5 Ways to Raise Your Self-Esteem

Low self-esteem has become an epidemic in this country, and one that negatively impacts our quality of life. Feelings of unworthiness can begin at a young age and, if neglected, can potentially lead to depression and anxiety.

Because low self-esteem can be so damaging, finding ways to feel better about ourselves and our abilities is vital to our well-being. Here are 5 ways to increase your self-esteem:

  1. Quiet That Inner Critic

Negative self-talk is a common issue for people with low self-esteem. If you’re one of those people whose inner critic is constantly beating them up, it’s important you quiet that voice. Try to replace any negative comments with positive ones. Stop focusing on your weaknesses and instead focus on your strengths and abilities.

  1. Stop Comparing Yourself to Others

We are all so unique. Sadly, instead of celebrating what makes us individuals, many of us spend time comparing ourselves to others. And, should we find we don’t quite measure up to others’ standards, we feel inadequate. Stop comparing yourself to others and instead concentrate on being the best version of you that you can be.

  1. Give Up the Quest to be Perfect

Being human means being imperfect. We all have flaws, we are all works in progress. And that’s okay. Striving to be something that simply doesn’t exist is futile and exhausting. And before you say that so many celebrities are perfectly beautiful and lead perfect lives, guess again. Hollywood’s A-listers are typically photoshopped and many have been treated for depression and addiction. They are human and struggling like anyone else.

Stop trying to be perfect and instead set attainable goals for yourself.

  1. Start Loving Your Body

Many people struggle with body image issues. Much of it is because of the photoshopping I just mentioned. It’s hard to love your body when you are expected to look like the people that grace the covers of magazines.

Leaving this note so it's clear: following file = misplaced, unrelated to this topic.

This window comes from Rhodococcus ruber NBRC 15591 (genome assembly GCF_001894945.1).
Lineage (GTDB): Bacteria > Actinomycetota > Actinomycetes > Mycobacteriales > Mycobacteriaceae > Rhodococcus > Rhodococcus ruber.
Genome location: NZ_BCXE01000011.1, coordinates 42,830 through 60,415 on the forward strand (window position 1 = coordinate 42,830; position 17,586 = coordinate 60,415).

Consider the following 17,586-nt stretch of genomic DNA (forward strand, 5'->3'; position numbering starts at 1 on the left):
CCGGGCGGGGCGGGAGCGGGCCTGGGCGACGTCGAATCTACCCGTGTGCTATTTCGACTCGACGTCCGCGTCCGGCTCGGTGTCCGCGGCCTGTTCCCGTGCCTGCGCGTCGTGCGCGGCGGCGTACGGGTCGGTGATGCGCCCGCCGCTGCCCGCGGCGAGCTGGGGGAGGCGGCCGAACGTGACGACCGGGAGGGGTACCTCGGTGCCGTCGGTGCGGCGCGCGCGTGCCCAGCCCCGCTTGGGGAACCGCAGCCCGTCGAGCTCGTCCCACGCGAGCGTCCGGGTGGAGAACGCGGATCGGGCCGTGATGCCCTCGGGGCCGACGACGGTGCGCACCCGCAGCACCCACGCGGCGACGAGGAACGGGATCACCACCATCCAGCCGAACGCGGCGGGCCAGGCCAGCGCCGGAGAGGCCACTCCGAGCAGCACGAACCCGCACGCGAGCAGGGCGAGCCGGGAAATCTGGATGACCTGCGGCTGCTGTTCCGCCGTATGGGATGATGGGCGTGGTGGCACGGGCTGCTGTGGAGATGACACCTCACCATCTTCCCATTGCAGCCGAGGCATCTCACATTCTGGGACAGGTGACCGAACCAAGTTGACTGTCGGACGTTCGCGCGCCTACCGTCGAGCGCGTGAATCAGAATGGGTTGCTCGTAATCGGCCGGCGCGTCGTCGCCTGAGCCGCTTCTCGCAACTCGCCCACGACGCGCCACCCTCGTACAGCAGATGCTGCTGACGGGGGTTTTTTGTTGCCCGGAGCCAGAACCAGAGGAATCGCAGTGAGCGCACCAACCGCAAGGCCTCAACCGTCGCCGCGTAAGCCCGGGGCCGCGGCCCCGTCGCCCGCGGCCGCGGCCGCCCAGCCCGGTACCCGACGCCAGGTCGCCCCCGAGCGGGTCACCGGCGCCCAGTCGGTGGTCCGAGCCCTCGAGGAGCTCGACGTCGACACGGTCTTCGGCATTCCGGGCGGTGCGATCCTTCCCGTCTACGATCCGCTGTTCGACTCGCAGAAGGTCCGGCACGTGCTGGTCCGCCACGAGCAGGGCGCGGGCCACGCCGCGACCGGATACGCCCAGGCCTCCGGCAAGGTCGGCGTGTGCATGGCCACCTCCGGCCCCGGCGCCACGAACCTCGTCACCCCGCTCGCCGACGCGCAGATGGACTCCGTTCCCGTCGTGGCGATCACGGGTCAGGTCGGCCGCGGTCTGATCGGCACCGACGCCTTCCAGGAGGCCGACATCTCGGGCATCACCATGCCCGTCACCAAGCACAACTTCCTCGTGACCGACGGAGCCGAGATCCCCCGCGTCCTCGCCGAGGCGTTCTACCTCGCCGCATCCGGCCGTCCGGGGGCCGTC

Instead of focusing on what your body looks like, on how much you weigh or how big your muscles are, focus on being healthy. Be grateful for your health and make healthy choices so you can always feel good and vibrant.

  1. Cut Back on Social Media

Social media has its good points, but it can also set unrealistic expectations regarding relationships and lifestyles. It’s important to remember that online, people tend to only post images that make their lives seem awesome. But that’s not always an accurate presentation. Spending too much time looking at other people leading fun lives can lead us to spending less time enjoying our own.

If self-esteem issues have become a serious problem in your life, leading to anxiety and depression, consider working with a therapist who can help you work through your memories and emotions.

If you or a loved one is interested in exploring treatment, please contact me today. I would be happy to speak with you about how I may be able to help.

5 Ways to Learn to Like Yourself Better

Quick question: Do you like yourself?

When asked this question, most people respond by saying something like, “Of course I like myself.” While their words say they like themselves, what do their actions say?

Are you someone who’s comfortable in their own skin? Are you happy with your appearance, or are you constantly comparing yourself to others, wishing you could be more like them? When you look in the mirror, what do you see? A superstar, or someone who doesn’t quite live up to your own expectations?

The thing is, our self-esteem is based on how we feel about ourselves, right now in this moment. Sure, it’s okay to strive to become a better version of ourselves, so long as we accept this current version, flaws and all.

If you’re someone who is overly self-critical, here are 5 ways you can learn to like yourself better:

1. Enjoy Your Accomplishments

Some people are so focused on everything that’s wrong with them, they never take a look at what’s right. When you’ve done something well, it’s important that you admit this success and enjoy it.

It doesn’t have to be something huge, either. It could be that you made a really delicious lasagna. Allow yourself the pleasure of enjoying every single bite, and happily receive any compliments from those you cooked for.

2. Understand That No One is Perfect